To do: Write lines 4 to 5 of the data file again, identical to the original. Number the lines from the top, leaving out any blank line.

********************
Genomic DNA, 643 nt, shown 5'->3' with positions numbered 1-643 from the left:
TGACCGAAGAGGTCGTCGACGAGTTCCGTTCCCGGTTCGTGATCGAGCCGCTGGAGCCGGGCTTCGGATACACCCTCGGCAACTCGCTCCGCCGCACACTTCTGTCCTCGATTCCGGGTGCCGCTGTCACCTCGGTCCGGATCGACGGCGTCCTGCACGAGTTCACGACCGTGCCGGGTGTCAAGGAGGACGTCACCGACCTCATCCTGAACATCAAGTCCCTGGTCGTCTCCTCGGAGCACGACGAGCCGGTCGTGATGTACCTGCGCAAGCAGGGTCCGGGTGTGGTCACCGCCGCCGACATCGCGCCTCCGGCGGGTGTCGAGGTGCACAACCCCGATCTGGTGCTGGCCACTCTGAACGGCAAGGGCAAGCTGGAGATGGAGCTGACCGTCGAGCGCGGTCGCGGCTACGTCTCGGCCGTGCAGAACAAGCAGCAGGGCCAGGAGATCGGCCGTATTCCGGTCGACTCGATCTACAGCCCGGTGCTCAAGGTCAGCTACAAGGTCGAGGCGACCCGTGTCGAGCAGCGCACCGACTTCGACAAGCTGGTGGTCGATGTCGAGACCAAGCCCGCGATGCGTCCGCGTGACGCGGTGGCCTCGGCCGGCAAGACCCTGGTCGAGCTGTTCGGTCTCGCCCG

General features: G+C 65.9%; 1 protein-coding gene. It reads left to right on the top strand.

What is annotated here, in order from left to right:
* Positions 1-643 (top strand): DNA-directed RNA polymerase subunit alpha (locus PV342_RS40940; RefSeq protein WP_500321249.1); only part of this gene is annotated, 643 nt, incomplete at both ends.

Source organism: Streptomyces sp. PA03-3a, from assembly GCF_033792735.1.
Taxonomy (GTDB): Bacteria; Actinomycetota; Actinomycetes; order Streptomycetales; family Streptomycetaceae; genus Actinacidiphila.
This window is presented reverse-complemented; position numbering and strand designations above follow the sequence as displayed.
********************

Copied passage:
What is annotated here, in order from left to right:
* Positions 1-643 (top strand): DNA-directed RNA polymerase subunit alpha (locus PV342_RS40940; RefSeq protein WP_500321249.1); only part of this gene is annotated, 643 nt, incomplete at both ends.